Defends 'Tax Evasion'

Harry Bernstein's May 27 column, "Combating the Underground Economy," was disturbing.

Bernstein attacks "tax evasion schemes" by implying that this money belongs to the government--and people are stealing it. On the contrary, this money belongs to the people of California, and they are fully within their rights to try to keep it from the prying hands of tax collectors and other government agents.

Employers and employees who avoid taxes are not showing dishonesty, but frustration with a system that taxes them, spends their money and regulates them more and more each day.

Without wages from the underground economy, thousands more people would be unemployed and underemployed. In other countries, such as Italy and Mexico, there would be no economy or prosperity without the underground economy (or "black market"). At some level, taxes become so high and regulations so cumbersome that people rebel--not violently, but economically.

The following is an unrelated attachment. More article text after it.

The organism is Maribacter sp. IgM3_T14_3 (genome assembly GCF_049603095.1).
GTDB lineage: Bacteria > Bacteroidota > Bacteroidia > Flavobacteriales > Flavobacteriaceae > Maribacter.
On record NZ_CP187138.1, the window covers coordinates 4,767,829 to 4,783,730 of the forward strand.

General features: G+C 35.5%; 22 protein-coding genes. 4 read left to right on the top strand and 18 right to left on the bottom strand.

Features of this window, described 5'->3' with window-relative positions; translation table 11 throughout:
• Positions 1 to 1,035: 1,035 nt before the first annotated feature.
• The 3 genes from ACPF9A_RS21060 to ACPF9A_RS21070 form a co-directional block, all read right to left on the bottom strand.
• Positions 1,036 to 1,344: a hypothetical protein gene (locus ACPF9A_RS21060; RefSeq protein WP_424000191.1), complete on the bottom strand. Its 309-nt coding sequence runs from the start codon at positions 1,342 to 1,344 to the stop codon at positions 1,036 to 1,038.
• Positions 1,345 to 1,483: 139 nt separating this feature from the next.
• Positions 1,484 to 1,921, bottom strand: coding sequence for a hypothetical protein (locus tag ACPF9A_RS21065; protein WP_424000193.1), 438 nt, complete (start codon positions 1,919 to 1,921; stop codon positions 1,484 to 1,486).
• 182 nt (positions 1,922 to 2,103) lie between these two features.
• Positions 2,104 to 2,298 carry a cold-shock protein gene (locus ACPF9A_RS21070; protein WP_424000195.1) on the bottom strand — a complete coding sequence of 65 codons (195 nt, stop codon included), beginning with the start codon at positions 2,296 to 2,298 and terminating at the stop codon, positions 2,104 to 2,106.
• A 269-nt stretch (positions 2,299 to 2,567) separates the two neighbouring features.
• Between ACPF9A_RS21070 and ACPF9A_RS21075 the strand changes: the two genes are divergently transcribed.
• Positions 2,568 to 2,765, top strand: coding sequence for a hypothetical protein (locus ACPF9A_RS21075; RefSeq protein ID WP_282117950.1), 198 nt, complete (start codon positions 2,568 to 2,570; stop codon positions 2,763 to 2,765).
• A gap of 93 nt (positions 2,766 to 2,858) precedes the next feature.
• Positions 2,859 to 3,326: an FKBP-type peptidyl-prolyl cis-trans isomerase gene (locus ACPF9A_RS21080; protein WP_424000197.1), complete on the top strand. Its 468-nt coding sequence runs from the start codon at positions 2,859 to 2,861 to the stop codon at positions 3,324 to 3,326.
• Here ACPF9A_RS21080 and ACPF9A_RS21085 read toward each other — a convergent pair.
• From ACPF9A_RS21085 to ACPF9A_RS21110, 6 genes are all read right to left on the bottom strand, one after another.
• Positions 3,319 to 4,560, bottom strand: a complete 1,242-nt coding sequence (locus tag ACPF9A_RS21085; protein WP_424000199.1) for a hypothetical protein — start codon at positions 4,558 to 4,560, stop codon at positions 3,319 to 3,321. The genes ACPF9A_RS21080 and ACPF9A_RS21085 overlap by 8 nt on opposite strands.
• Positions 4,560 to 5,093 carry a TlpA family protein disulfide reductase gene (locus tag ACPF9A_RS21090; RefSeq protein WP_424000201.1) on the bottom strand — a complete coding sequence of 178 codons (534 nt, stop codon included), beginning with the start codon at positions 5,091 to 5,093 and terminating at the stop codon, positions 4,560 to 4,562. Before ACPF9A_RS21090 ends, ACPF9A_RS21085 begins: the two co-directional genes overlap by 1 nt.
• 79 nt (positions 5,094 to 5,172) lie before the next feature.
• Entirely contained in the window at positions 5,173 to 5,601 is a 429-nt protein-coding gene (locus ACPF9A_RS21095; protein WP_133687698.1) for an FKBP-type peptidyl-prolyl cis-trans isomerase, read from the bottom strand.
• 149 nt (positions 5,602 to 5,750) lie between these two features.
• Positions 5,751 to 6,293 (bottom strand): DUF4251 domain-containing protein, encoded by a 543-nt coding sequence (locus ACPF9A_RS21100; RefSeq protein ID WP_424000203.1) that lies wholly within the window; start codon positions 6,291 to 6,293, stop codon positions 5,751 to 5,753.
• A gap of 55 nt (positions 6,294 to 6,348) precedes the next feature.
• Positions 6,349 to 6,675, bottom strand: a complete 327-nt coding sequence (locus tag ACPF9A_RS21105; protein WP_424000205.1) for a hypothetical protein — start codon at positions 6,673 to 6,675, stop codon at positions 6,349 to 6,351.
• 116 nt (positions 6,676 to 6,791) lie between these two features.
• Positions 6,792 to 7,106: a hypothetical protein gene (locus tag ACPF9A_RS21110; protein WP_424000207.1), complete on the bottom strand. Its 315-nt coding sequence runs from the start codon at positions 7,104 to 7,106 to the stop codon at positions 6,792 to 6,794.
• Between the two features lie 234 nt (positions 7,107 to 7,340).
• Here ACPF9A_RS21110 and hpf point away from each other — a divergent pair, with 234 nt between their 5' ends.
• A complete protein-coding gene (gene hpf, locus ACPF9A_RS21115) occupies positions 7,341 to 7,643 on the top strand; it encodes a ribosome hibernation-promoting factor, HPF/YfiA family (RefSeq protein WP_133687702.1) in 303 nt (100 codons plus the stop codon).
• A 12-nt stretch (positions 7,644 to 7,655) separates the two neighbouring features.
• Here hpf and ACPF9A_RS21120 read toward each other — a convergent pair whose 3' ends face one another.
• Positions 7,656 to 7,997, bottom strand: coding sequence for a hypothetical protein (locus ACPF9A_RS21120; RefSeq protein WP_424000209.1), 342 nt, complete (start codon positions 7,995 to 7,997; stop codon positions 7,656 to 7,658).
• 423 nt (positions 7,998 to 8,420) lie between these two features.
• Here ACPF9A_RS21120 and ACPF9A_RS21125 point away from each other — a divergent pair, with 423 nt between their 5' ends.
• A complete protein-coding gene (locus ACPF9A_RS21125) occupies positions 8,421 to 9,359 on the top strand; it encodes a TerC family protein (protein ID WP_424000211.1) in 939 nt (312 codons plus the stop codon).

An excellent example of the fallacy of Bernstein's views are his attacks on people who hire non-union electricians for $7 per hour when they could hire union members for $23 per hour plus benefits. Obviously, Bernstein flunked Economics 101.

The unionists are pricing themselves out of the labor market. Consumers demand quality services at a reasonable price, and they just are not getting them.

Bernstein is upset that employees are not receiving their health benefits when they are paid "under the table." I work for a living, and I would gladly trade all my benefits for the $379 per month that is forcibly extracted from my paycheck for federal and state income taxes, Social Security taxes, and state disability taxes.

Rather than shrinking, the underground economy will be growing in the years to come, much to the benefit of business, working people and consumers. I urge Bernstein to join this movement rather than working to beat it.

TED BROWN

Los Angeles

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